RICHARDSON, PAUL (2010) Relating onshore wind turbine reliability to offshore application. Masters thesis, Durham University.
|PDF - Accepted Version|
With the award of the latest Round 3 offshore wind farm sites around the UK coast the wind industry is moving from the operation of near inshore to truly offshore wind farms. This has two major implications, the first being that wind turbines are now being specifically designed for offshore deployment, a key feature being that the new wind turbines are likely to be two to four times the size of the largest current onshore machines. The second is that due to the limitations of access to offshore wind turbines, their availability needs to be in the order of 98% or greater if reasonable costs of energy are to be achieved. The distance of the wind turbines from shore means that more attention needs to be given to the availability, reliability and maintainability of these offshore wind turbines.
The research discussed in this report set out to examine these factors in more depth, using the reliability data of Clipper Windpower’s onshore 2.5 MW Liberty machine as the practical evidence for doing so. In analysing the data the primary aim was to build a picture of typical fault type and duration and more specifically alarm type, distribution and alarm quantity. These results were then compared with an external data source to identify common trends or major divergences and the findings used to identify potential improvements in availability, reliability and maintainability for the design of Clipper Windpower’s offshore Britannia 10 MW machine.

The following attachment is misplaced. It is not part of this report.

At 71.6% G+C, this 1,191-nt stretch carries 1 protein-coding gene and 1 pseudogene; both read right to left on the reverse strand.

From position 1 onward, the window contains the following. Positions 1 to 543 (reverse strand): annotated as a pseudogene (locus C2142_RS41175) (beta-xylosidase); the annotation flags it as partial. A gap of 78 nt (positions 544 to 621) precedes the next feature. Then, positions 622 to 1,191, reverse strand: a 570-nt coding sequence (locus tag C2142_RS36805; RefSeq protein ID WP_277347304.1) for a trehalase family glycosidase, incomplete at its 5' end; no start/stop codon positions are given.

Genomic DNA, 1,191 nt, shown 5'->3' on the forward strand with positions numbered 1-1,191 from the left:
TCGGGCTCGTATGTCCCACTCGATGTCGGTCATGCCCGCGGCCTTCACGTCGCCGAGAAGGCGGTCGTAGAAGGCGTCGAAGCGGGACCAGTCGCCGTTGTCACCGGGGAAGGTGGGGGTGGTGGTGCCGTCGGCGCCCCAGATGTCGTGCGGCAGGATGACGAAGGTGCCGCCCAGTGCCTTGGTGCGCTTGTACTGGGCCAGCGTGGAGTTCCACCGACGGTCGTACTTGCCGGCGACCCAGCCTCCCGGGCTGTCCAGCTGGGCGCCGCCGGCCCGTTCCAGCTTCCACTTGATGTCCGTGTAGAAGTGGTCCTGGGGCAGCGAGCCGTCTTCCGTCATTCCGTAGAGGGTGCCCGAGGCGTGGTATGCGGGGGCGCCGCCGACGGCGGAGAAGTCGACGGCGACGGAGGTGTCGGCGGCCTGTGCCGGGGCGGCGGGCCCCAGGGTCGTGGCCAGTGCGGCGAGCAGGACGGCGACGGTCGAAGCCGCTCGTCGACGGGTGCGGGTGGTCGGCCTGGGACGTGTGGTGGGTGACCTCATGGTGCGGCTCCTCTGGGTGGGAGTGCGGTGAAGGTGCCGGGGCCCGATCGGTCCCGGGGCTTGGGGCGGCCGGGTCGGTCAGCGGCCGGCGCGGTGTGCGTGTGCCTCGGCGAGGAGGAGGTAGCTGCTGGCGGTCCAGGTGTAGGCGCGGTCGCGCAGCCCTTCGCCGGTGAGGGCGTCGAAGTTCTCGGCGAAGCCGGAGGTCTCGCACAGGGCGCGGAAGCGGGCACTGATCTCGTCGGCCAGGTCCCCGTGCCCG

The key conclusions of the research are that:
The Britannia wind turbine pitch system needs dramatic improvement on that of the Liberty wind turbine and this requires further detailed investigation.
The ability to access the wind farms quickly and cost effectively will be critical to maintaining the required levels of wind turbine availability.
The Britannia wind turbine needs to be designed for reliability and availability not simply for keeping the wind turbine in a safe mode.
The number and classification of alarms built into the wind turbine monitoring system needs to be critically reviewed with the aim of reducing and rationalising responses where possible.
|Item Type:||Thesis (Masters)|
|Award:||Master of Science|
|Keywords:||Wind turbine, Reliability, Alarms, Offshore|
|Faculty and Department:||Faculty of Science > Engineering and Computing Science, School of|
|Copyright:||Copyright of this thesis is held by the author|
|Deposited On:||14 Sep 2011 11:58|